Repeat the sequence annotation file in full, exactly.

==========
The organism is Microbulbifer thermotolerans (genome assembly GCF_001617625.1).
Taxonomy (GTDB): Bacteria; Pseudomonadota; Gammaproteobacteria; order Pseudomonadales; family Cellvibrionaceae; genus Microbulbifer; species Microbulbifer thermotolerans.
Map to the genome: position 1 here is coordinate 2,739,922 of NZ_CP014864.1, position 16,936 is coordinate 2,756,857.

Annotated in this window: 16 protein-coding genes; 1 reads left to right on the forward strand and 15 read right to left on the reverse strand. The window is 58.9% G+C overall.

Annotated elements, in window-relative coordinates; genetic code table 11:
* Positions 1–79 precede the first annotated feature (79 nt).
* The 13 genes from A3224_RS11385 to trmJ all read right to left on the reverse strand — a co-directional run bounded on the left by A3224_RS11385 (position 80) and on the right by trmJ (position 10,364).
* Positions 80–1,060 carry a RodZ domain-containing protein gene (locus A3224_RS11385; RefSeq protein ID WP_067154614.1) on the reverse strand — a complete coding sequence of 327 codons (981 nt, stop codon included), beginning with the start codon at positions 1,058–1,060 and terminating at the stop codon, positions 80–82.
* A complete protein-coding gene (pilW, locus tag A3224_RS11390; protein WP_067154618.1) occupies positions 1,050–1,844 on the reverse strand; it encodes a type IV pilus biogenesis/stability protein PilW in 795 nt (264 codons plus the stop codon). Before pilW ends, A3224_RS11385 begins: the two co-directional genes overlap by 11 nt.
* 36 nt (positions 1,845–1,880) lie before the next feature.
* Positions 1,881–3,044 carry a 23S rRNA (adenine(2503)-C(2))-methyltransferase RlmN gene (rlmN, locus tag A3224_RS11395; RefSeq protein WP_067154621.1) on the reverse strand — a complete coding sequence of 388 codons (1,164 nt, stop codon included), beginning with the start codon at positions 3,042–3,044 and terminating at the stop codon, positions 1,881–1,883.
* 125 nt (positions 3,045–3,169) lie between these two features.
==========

The organism is Microbulbifer thermotolerans (genome assembly GCF_001617625.1).
Taxonomy (GTDB): Bacteria; Pseudomonadota; Gammaproteobacteria; order Pseudomonadales; family Cellvibrionaceae; genus Microbulbifer; species Microbulbifer thermotolerans.
Map to the genome: position 1 here is coordinate 2,739,922 of NZ_CP014864.1, position 16,936 is coordinate 2,756,857.

Annotated in this window: 16 protein-coding genes; 1 reads left to right on the forward strand and 15 read right to left on the reverse strand. The window is 58.9% G+C overall.

Annotated elements, in window-relative coordinates; genetic code table 11:
* Positions 1–79 precede the first annotated feature (79 nt).
* The 13 genes from A3224_RS11385 to trmJ all read right to left on the reverse strand — a co-directional run bounded on the left by A3224_RS11385 (position 80) and on the right by trmJ (position 10,364).
* Positions 80–1,060 carry a RodZ domain-containing protein gene (locus A3224_RS11385; RefSeq protein ID WP_067154614.1) on the reverse strand — a complete coding sequence of 327 codons (981 nt, stop codon included), beginning with the start codon at positions 1,058–1,060 and terminating at the stop codon, positions 80–82.
* A complete protein-coding gene (pilW, locus tag A3224_RS11390; protein WP_067154618.1) occupies positions 1,050–1,844 on the reverse strand; it encodes a type IV pilus biogenesis/stability protein PilW in 795 nt (264 codons plus the stop codon). Before pilW ends, A3224_RS11385 begins: the two co-directional genes overlap by 11 nt.
* 36 nt (positions 1,845–1,880) lie before the next feature.
* Positions 1,881–3,044 carry a 23S rRNA (adenine(2503)-C(2))-methyltransferase RlmN gene (rlmN, locus tag A3224_RS11395; RefSeq protein WP_067154621.1) on the reverse strand — a complete coding sequence of 388 codons (1,164 nt, stop codon included), beginning with the start codon at positions 3,042–3,044 and terminating at the stop codon, positions 1,881–1,883.
* 125 nt (positions 3,045–3,169) lie between these two features.